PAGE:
Out of Sight: The Rise of African American Popular Music, 1889-1895

Author: Lynn Abbott, Doug Seroff

Publication date: 2003

American Made Music Series

University Press of Mississippi

"A deluxe, encyclopedic survey of the cultural scene that engendered the popular music of the twentieth century.

It is a landmark study, based on thousands of music-related references mined by the authors from a variety of contemporaneous sources, especially African American community newspapers. The citations are organized and explained in a way that clears a path through the dense landscape of this neglected period in black music history. Accompanying the text are 150 halftones, also excavated from period sources, offering a broad pictorial canvas of African American music during the years before ragtime's commercial ascendancy.

Out of Sight examines musical personalities, issues, and events in context. It confronts the inescapable marketplace concessions musicians made to the period's prevailing racist sentiment. With detail never available in a book before, it describes the worldwide travels of jubilee singing companies, the plight of the great black prima donnas, and the evolutions of "authentic" African American minstrels. With its access to newspapers and photos, Out of Sight puts a face on musical activity in the insular black communities of the day.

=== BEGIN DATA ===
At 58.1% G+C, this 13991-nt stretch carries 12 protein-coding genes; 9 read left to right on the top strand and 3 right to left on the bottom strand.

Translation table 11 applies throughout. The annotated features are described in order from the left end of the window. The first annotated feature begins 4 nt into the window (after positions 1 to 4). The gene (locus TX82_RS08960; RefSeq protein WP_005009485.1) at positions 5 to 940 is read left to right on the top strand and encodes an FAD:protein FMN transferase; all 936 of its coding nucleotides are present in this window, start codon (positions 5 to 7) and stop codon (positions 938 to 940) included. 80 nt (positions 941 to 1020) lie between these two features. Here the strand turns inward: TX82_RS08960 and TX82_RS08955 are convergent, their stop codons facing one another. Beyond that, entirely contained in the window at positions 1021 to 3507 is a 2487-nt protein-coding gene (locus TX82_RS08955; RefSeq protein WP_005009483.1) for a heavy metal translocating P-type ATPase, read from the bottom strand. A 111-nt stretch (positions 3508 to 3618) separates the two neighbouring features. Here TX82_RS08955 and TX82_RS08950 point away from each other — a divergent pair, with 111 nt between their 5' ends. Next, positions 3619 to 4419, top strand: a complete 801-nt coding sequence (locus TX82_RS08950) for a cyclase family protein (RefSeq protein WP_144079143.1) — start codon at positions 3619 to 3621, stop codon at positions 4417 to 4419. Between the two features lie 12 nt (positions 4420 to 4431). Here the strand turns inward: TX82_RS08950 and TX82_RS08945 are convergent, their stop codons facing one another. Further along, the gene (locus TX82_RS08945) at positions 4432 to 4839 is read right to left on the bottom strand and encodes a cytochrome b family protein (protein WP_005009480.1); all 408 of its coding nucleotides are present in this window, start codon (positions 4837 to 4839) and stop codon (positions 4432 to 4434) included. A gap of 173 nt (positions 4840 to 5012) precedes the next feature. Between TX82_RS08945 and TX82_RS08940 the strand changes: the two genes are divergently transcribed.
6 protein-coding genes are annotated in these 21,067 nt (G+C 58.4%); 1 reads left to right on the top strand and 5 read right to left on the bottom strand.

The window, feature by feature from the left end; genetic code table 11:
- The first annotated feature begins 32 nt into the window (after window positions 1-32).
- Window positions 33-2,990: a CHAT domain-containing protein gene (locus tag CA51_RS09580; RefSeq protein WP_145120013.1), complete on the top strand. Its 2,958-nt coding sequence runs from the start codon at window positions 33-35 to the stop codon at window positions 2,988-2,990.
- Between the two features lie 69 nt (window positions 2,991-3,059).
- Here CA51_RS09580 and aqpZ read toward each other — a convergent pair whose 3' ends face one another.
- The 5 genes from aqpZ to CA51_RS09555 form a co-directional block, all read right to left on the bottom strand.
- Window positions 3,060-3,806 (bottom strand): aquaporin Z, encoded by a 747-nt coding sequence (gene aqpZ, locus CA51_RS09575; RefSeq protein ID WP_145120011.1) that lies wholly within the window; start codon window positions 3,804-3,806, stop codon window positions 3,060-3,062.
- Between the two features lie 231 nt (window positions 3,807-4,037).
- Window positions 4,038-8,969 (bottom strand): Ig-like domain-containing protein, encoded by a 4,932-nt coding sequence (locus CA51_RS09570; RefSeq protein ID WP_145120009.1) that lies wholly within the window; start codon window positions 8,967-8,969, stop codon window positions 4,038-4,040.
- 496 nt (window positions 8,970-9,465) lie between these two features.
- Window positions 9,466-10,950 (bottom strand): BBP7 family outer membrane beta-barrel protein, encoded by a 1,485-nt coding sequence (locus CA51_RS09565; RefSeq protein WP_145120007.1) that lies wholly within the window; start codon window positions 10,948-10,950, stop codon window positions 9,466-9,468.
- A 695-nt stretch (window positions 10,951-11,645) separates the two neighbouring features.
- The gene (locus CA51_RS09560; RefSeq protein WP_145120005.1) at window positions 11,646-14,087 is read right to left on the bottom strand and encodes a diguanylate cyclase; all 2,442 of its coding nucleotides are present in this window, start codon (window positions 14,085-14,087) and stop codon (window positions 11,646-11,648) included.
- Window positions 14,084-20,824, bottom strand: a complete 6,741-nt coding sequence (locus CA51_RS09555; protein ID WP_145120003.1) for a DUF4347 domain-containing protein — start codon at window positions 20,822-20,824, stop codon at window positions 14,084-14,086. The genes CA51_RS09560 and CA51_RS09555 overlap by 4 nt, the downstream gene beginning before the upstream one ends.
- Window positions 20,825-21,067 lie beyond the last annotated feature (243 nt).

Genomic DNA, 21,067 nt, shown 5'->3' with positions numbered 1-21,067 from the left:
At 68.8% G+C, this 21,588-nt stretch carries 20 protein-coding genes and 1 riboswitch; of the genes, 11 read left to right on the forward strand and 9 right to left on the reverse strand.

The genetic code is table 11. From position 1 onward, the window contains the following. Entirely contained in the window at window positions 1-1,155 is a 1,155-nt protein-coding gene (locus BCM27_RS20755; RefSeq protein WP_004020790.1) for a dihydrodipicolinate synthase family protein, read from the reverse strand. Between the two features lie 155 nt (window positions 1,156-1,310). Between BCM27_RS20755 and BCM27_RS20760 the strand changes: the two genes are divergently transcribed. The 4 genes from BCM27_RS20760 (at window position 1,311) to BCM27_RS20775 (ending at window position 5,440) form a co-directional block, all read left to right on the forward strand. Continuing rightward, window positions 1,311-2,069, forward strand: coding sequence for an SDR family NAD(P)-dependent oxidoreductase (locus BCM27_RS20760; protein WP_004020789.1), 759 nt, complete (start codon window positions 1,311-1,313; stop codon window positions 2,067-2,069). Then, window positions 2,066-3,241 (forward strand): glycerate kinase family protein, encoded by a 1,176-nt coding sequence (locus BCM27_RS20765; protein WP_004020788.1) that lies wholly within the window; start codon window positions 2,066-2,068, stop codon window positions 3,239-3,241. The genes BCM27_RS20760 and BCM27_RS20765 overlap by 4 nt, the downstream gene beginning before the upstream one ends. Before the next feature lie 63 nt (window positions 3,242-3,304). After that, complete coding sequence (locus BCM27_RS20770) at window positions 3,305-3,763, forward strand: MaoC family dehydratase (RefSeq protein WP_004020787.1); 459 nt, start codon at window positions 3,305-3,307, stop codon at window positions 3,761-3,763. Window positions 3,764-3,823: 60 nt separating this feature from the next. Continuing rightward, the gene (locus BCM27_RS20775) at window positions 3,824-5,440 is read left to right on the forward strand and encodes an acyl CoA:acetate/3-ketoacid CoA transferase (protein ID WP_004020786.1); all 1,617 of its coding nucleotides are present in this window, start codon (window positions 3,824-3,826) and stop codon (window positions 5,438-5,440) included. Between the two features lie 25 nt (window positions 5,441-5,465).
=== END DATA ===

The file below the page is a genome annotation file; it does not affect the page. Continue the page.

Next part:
Drawing on hard-to-access archival sources and song collections, the book is of crucial importance for understanding the roots of jazz, blues, and gospel. It is essential for comprehending the evolution and dissemination of African American popular music from 1900 to the present. Out of Sight paints a rich picture of musical variety, personalities, issues, and changes during the period that shaped American popular music and culture for the next hundred years."

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